Maybe this was his song. He had never seen a red sun. The sun on this day was yellow. Under the bed, the world was dusty and blue. It was always the night world underneath the bed, the world of sleep, of dreams. We live in a world of many colors, he realized now.

He picked up a red crayon, held it with his hoof. He tried to draw a red sun, but it was difficult. His looked nothing like he had intended. It wasn’t true. He didn’t feel it in his missing bowels. Instead, his body was heavy and felt a little sick. This was not his song. Yet he thought his effort worthy. He folded the drawing and put it into the box with his broken horn.

X. Stability

When the epileptic boy tried to kiss the girls, his face a big moonface, the teacher made him stop. When he fell backwards in his chair, causing a small chaos, the teacher put something into his mouth to keep him from hurting himself. When another boy drew swastikas, the teacher said, “We don’t do that.”

The letters of the alphabet hung above the chalkboard in their proper order. The floor was clean. The teacher was stable, a piece of earth. She had tree trunks for legs. Her dress was made of good things to eat, apples, and beans, and mushrooms, and grapes, and more. Her job was to nurture and to feed and that’s what she did.

Inside desks, crayons waited, all lined up in their yellow-and-green boxes and smelling of wax.

XI. Recess

Recess was a change of pace. The whole class played a game together, holding hands in a circle, singing, “A tisket, a tasket.” One traveler was chosen to skip around the circle, to drop a piece of folded paper behind the person who would become the next traveler. The teacher chose the Goat Child to be the first traveler because none of the children would hold his hoof.

The children chanted and the children sang. The Goat Child skipped around the circle. Around and around. Birds arrived just as before and lit in the trees, this time making thin sounds, high and lonely.

He understood the game, but he couldn’t bring himself to drop the paper. He loved the song too much: “I wrote a letter to my love and on the way I dropped it…” This song was his song. He passed the girl with the cherry-red cheeks again and again. It would be her. He knew it would be her, but he wanted to keep hearing his song.

The whole world was waiting: “I dropped it, I dropped it, I dropped it, I dropped it…,” the children sang.

The song went on, like rattling train cars, into infinity.

“Drop it already,” someone shouted. Someone else said the same thing. And then the melody was broken. The song fell apart. The Goat Child’s life passed before his missing eyes like a spectacle of stars. His missing bowels turned cold, like ice. His teeth chattered. He fell into a heap of bones.

XII. The Poem

Walking home, the Goat Child found a typewriter. A sheet of yellowed paper was rolled into the carriage. Using the tip of his hoof, he struck the keys:

The quick brown fox jumps ober the lazzy dog.

The auick brown foxx humps ober the laxy dog.

The quick brown fox junps over the lazy dog.

Having practiced, the Goat Child wrote his poem of desolation:

Just say this, the world is large.

The world is large and full of ice.

Just say, I was hoping, I was hoping.

Just say this, the world is kind.

He folded the poem and the typewriter. He put them into his box with the drawing of the red sun and his broken horn.

XIII. The Teacher’s Note

Dear Parents,

The Goat Child is intelligent, creative, and conscientious. I know you are proud and want the best for your child.

He needs to work on social skills. Let’s work together to improve his life in this area. To that end, please meet with me at your earliest convenience. I am at your service.

He is such a good boy. I look forward to hearing from you.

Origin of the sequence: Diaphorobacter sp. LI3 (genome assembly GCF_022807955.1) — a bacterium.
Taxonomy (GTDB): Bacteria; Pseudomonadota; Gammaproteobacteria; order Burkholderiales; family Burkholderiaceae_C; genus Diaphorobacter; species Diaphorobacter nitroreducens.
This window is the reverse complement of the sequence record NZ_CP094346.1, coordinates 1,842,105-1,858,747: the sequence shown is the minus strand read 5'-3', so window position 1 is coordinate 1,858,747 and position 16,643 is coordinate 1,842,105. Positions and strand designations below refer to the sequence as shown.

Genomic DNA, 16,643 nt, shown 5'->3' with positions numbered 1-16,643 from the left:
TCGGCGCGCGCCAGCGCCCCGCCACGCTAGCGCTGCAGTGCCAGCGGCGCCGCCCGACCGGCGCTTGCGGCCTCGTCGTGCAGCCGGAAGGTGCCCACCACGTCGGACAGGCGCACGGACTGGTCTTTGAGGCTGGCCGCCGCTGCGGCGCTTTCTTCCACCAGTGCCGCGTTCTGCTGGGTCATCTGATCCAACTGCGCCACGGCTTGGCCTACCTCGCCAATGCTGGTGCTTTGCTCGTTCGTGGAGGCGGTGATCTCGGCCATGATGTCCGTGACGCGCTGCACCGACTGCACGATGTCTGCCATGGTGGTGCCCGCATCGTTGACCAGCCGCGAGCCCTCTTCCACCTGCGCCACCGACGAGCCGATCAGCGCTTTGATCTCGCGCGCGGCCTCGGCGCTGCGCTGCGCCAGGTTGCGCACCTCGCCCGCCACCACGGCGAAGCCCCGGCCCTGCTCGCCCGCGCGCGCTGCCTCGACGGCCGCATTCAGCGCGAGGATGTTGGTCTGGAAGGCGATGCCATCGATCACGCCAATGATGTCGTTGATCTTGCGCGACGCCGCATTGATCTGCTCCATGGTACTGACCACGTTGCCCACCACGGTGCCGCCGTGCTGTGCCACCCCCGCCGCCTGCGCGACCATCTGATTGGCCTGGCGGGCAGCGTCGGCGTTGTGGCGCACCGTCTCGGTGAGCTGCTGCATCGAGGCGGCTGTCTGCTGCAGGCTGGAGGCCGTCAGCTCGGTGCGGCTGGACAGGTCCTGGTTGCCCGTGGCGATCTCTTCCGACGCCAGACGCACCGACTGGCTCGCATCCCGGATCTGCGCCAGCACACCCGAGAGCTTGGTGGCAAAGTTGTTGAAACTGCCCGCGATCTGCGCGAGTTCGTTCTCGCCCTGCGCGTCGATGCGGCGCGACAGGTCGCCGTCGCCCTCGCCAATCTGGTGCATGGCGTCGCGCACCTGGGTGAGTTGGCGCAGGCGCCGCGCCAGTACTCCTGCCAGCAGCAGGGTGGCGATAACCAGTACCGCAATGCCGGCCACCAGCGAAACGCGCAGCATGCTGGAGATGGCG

XIV. Night Deepens

“I’m not going to any school conference,” the woman said.

“I’m not going to any school conference, either,” the man said.

“How dare she—”

“You said it.”

The woman turned to the Goat Child. “You’re not going back to that school—ever. That’s all there is to it.” 

“Good,” the Solstice Twins chimed. “It can go back to living under the bed again.”

“Well, it’s not going to lie around all day, doing nothing, that’s for sure,” the woman said.

The Goat Child rattled a response.

“You bet you’ll get a job,” the woman said.

The Goat Child put the teacher’s note into his box. He made sounds, a series of gentle clicks and clacks. These were all his treasures, gathered in the space of a single day. He would carry them everywhere and add new things. He would do this for the rest of his life.

The family was sitting outside, around a fire ring. The night was clear. Stars. The man was drunk on Lord Calvert. He said, “You’re getting a paper route.”

The Goat Child clattered.

“So what,” the woman said. “Everybody’s afraid of something.”

“Now you’re a man,” the man said. “Have a drink, son. It will make life more bearable.”

The Goat Child took the glass. He had no tongue, esophagus, or stomach, so the drink splashed against his pelvis, ran through the slats of his chair.

“See,” the woman said, “a wasteful child.”

A moth came and explored the rim of the Goat Child’s glass. It fluttered along the inside wall. The Goat Child clattered to himself. It was once believed that the soul might be transferred into an animal’s body. A shaman, a wizard, or even a god might hide in such a creature as a moth and steal about us, softly and furtively.

Night deepened. The moth left the glass and flew into the fire. A tear ran down the Goat Child’s bony face.

XV. A New Day

Morning broke. Only the man was awake. He had a terrible hangover, not just from whiskey but also from life.

He had spent the night outside, slumped in his chair. He closed his eyes to shut out the rising sun.

We fail at everything, he thought. It starts in autumn. It may start in summer, too, or spring. Winters are also good for the beginner.

We fail at everything. Games, art, love. Behind his eyelids he saw the horizon, a boat sailing over it and disappearing.


Alison Scarpulla

Theresa Williams teaches creative writing at Bowling Green State University in Ohio. Her novel, The Secret of Hurricanes was a finalist for the Paterson Fiction Prize. Her poems, stories, and comics have appeared in The Chattahoochee Review, Gargoyle, Hunger Mountain,The Magnolia Review, The Sun, and many more. She is currently working on a Sketchbook Novel, The Diary of Lea Knight.